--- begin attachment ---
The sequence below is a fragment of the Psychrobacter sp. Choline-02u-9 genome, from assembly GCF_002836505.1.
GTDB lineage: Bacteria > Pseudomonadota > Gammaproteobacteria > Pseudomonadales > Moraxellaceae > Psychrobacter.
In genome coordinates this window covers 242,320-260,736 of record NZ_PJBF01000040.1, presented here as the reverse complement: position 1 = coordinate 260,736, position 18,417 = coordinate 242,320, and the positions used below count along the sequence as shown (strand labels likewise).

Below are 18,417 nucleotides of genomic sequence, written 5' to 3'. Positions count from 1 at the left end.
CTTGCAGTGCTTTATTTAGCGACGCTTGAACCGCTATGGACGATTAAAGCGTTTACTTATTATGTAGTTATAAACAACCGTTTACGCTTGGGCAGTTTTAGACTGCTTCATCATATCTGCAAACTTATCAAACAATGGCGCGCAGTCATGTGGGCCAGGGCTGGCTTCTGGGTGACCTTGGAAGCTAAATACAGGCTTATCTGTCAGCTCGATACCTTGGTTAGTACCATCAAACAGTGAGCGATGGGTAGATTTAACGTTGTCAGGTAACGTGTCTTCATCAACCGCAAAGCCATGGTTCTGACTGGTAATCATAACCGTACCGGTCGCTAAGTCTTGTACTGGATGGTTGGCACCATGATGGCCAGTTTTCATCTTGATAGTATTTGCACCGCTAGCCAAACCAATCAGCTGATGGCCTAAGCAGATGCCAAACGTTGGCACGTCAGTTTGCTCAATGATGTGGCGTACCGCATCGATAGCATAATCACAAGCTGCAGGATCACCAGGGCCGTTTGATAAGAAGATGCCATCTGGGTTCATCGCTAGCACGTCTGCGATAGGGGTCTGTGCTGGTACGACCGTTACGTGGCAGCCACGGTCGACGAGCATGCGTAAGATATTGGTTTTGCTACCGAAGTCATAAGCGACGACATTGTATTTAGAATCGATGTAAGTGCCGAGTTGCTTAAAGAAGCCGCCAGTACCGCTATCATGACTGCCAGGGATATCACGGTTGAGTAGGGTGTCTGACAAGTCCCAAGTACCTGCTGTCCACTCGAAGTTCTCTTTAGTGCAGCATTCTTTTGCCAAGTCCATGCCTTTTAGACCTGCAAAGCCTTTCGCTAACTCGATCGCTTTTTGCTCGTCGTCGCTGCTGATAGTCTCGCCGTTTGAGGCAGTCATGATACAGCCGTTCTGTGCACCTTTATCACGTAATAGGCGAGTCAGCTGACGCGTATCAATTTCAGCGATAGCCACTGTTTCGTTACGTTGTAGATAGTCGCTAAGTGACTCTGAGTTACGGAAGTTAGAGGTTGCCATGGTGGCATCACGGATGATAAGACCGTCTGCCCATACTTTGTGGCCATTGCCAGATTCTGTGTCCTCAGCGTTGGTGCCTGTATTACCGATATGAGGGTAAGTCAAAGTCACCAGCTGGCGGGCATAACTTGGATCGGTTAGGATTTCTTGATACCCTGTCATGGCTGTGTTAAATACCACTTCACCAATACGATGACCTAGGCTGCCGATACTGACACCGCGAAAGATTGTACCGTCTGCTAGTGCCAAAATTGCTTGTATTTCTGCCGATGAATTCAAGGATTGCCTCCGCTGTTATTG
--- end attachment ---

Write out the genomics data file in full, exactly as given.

The sequence below is a fragment of the Psychrobacter sp. Choline-02u-9 genome, from assembly GCF_002836505.1.
GTDB lineage: Bacteria > Pseudomonadota > Gammaproteobacteria > Pseudomonadales > Moraxellaceae > Psychrobacter.
In genome coordinates this window covers 242,320-260,736 of record NZ_PJBF01000040.1, presented here as the reverse complement: position 1 = coordinate 260,736, position 18,417 = coordinate 242,320, and the positions used below count along the sequence as shown (strand labels likewise).

Below are 18,417 nucleotides of genomic sequence, written 5' to 3'. Positions count from 1 at the left end.
CTTGCAGTGCTTTATTTAGCGACGCTTGAACCGCTATGGACGATTAAAGCGTTTACTTATTATGTAGTTATAAACAACCGTTTACGCTTGGGCAGTTTTAGACTGCTTCATCATATCTGCAAACTTATCAAACAATGGCGCGCAGTCATGTGGGCCAGGGCTGGCTTCTGGGTGACCTTGGAAGCTAAATACAGGCTTATCTGTCAGCTCGATACCTTGGTTAGTACCATCAAACAGTGAGCGATGGGTAGATTTAACGTTGTCAGGTAACGTGTCTTCATCAACCGCAAAGCCATGGTTCTGACTGGTAATCATAACCGTACCGGTCGCTAAGTCTTGTACTGGATGGTTGGCACCATGATGGCCAGTTTTCATCTTGATAGTATTTGCACCGCTAGCCAAACCAATCAGCTGATGGCCTAAGCAGATGCCAAACGTTGGCACGTCAGTTTGCTCAATGATGTGGCGTACCGCATCGATAGCATAATCACAAGCTGCAGGATCACCAGGGCCGTTTGATAAGAAGATGCCATCTGGGTTCATCGCTAGCACGTCTGCGATAGGGGTCTGTGCTGGTACGACCGTTACGTGGCAGCCACGGTCGACGAGCATGCGTAAGATATTGGTTTTGCTACCGAAGTCATAAGCGACGACATTGTATTTAGAATCGATGTAAGTGCCGAGTTGCTTAAAGAAGCCGCCAGTACCGCTATCATGACTGCCAGGGATATCACGGTTGAGTAGGGTGTCTGACAAGTCCCAAGTACCTGCTGTCCACTCGAAGTTCTCTTTAGTGCAGCATTCTTTTGCCAAGTCCATGCCTTTTAGACCTGCAAAGCCTTTCGCTAACTCGATCGCTTTTTGCTCGTCGTCGCTGCTGATAGTCTCGCCGTTTGAGGCAGTCATGATACAGCCGTTCTGTGCACCTTTATCACGTAATAGGCGAGTCAGCTGACGCGTATCAATTTCAGCGATAGCCACTGTTTCGTTACGTTGTAGATAGTCGCTAAGTGACTCTGAGTTACGGAAGTTAGAGGTTGCCATGGTGGCATCACGGATGATAAGACCGTCTGCCCATACTTTGTGGCCATTGCCAGATTCTGTGTCCTCAGCGTTGGTGCCTGTATTACCGATATGAGGGTAAGTCAAAGTCACCAGCTGGCGGGCATAACTTGGATCGGTTAGGATTTCTTGATACCCTGTCATGGCTGTGTTAAATACCACTTCACCAATACGATGACCTAGGCTGCCGATACTGACACCGCGAAAGATTGTACCGTCTGCTAGTGCCAAAATTGCTTGTATTTCTGCCGATGAATTCAAGGATTGCCTCCGCTGTTATTG